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City Guides

Your Guide to Exploring San Francisco Without Spending a Dime

By
Nina Danielle
on
May 11, 2017

Think San Fransisco is off limits for a budget traveler? Think again.

San Francisco is consistently ranked as one of the most expensive cities to live in, but it can be one of the cheapest to explore.

I went there for a week last summer and by a happy coincidence after another, found a series of incredible free activities and experiences that made for an amazing trip.

Here’s how you can enjoy an entire week in San Francisco without opening your wallet!

Find Picturesque Landmarks

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Lombard Street

San Francisco is brimming with fun art and neat finds. Walking through the city, you will come across one photo worthy scene after another.

The mosaic staircase, the painted ladies, and Lombard Street (knows as the crookedest street) are all places you’ve probably seen on Instagram before, and they are worth seeing for yourself.

The mosaic staircase is infinitely more grand than any photo can capture, there are more painted ladies than you think, and watching cars drive the crooked corners of Lombardo street is just plain entertaining.

Enjoy exceptional views

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Golden Gate Bridge

San Francisco has a lot of hills, and this means a lot of incredible lookouts. Climb to mosaic staircase all the way up to reach Grand View park, and visit Crissy Field’s or Land’s End for a view of the Golden Gate Bridge.  

For a full panoramic experience of the city, ocean, and green spaces, visit DeYoung Art Museum, located in Golden Gate Park. While there is an admissions fee for entry to the exhibits, going up to the top of Hamon Observation Tower is always free.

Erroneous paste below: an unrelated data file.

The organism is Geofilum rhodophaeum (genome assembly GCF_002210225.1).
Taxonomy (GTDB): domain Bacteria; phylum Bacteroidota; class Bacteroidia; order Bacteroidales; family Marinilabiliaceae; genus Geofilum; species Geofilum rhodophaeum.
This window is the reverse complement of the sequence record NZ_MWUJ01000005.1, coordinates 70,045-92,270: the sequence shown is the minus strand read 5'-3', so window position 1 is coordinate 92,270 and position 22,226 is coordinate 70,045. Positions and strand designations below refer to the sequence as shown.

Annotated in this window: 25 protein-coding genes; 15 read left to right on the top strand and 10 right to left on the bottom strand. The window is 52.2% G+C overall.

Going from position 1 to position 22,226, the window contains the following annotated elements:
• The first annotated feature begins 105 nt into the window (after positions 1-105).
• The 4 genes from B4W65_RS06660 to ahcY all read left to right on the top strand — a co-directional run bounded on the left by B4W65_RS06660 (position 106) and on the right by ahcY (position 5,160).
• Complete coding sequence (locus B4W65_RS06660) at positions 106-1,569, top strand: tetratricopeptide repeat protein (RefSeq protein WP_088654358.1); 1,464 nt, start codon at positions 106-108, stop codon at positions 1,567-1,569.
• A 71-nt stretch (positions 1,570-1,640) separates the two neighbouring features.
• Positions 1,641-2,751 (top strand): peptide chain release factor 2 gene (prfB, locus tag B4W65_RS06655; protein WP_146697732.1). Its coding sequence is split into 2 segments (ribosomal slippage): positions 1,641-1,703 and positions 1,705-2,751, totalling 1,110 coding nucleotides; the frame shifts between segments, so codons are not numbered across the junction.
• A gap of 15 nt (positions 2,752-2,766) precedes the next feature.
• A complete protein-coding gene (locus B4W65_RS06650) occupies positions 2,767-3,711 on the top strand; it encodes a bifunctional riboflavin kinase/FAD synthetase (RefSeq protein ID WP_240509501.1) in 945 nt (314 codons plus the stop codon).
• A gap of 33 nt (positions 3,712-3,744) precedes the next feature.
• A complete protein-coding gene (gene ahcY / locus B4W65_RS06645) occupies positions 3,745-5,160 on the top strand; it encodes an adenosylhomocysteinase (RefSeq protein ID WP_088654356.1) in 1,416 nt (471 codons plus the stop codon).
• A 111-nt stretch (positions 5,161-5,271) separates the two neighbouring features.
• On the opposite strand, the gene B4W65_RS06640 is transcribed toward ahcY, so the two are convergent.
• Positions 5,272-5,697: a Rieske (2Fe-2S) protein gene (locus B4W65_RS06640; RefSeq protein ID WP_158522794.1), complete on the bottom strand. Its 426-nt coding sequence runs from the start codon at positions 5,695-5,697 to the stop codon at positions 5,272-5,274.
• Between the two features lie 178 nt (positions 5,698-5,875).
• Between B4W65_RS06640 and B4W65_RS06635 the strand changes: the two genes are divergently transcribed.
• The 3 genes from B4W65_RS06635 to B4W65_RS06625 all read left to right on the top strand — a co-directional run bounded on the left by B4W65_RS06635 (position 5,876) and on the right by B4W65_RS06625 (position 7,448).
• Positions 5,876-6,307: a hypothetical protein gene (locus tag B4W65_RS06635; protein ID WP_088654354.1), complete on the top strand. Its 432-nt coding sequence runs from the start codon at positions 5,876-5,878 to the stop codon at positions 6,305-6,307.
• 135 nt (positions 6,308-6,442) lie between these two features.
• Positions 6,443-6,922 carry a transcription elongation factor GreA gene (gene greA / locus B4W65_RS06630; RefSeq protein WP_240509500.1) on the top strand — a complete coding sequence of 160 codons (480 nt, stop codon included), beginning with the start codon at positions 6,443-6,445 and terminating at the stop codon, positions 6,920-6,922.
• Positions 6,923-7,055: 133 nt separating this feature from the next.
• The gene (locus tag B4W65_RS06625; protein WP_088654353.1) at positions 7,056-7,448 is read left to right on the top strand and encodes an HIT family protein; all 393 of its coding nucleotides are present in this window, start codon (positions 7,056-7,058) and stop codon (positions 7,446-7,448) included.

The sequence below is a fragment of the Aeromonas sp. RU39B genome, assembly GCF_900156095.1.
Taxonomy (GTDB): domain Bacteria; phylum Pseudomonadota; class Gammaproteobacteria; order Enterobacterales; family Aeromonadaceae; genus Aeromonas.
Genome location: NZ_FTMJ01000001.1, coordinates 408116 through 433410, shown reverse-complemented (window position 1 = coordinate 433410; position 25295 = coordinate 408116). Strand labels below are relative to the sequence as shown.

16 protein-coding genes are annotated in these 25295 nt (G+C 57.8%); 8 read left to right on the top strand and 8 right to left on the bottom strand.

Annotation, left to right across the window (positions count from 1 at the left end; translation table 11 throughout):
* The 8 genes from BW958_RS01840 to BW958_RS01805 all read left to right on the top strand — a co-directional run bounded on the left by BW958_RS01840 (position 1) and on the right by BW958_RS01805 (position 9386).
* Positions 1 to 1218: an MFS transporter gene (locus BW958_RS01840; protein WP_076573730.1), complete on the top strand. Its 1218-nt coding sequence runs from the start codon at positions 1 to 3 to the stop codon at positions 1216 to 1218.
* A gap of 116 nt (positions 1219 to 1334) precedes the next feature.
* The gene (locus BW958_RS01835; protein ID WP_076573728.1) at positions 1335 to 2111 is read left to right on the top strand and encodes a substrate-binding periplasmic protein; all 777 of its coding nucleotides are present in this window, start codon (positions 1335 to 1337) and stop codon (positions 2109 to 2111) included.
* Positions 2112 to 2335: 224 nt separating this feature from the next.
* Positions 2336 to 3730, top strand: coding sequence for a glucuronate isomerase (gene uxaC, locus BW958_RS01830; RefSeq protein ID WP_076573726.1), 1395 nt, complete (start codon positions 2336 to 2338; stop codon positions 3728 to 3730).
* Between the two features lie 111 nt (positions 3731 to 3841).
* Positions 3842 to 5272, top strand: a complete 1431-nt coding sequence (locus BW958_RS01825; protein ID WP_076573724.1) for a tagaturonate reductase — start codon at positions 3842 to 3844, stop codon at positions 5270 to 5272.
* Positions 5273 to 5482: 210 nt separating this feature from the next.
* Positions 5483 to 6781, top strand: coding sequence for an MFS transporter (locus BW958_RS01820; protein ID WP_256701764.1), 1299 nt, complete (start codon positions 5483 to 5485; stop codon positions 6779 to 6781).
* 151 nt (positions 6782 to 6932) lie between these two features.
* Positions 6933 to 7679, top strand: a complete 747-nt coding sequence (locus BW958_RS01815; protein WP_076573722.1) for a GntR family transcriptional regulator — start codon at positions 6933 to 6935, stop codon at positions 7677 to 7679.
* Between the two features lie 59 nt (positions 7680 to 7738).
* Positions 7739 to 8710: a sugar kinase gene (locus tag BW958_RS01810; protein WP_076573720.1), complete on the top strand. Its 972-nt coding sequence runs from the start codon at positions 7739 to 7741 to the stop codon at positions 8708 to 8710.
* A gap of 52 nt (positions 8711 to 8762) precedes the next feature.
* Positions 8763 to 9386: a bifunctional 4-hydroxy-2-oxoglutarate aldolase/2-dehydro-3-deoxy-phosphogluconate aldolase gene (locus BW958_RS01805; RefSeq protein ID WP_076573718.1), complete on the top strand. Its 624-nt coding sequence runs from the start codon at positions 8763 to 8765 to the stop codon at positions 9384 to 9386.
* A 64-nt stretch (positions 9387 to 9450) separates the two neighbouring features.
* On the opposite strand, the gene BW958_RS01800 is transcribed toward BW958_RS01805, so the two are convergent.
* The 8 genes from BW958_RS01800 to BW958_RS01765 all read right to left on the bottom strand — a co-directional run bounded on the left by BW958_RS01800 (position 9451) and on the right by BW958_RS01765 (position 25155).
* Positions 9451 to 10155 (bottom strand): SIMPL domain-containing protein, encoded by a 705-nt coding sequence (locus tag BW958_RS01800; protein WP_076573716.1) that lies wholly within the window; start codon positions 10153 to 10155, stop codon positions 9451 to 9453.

Go on Free Walking Tours

The San Francisco library offers a wide variety of free, volunteer led walking tour. I went on four tours while I was there. Each was about 2 hours.

The list includes the Japanese Tea Garden, Chinatown, Fisherman’s Wharf, North Beach, the Ferry Building, and Gold Rush City, just to name a few. There are different tours running every day, at different times, all over the city.

As with most city walking tours, the guides accept donations at the end. All proceeds go towards the San Francisco Public Library.

Sample the Food

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Free Treats! 

Eating out in San Francisco will drive up your bill quickly, but you can still experience the culturally diverse local favorites. Many restaurants and small shops in different parts of the city offer tasting or free samples.

Try colorful candy in Little Italy, taste different teas in China Town, and make your way through the Ferry Building trying different breads, oils, fish, and my personal favorite, chocolate almond brittle. I did open my wallet that time, so that I could take some home!

Visit the Cable Car Museum

I nearly missed this gem because it was described to me as a “free, one room museum. Probably just some pictures or something.” I went past the past museum on my way to the waterfront, deciding it was free so I might as well check it out. This was the best decision that I made on my trip.

The cable car museum is the ultimate how-it-works experience. I’m not usually a mechanically inclined person, but I was hooked. The museum is one, massive warehouse style room. The floors are cut away so that you can look down on the gears and cables that run under the city and move the cable cars along. Large text panels explain exactly how a cable car is able to navigate that steep San Francisco hills.

San Francisco was one of the most affordable trips I’ve taken.

When I booked my flight, many people warned me that I was visiting one of the most expensive cities in the world. This is untrue for travelers. 

It is possible to pay only for your accommodations and food, and experience the fusion of modern art and classic scenery that San Francisco offers without spending another dime.

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Nina Danielle
Nina Danielle is a full time student and part time world traveller. She studies neuroscience at Carleton University in Canada, travelling on the winter and summer break and sharing her adventures on her blog, www.ninadanielle.com

Edited by:  Miles Demars-Rote

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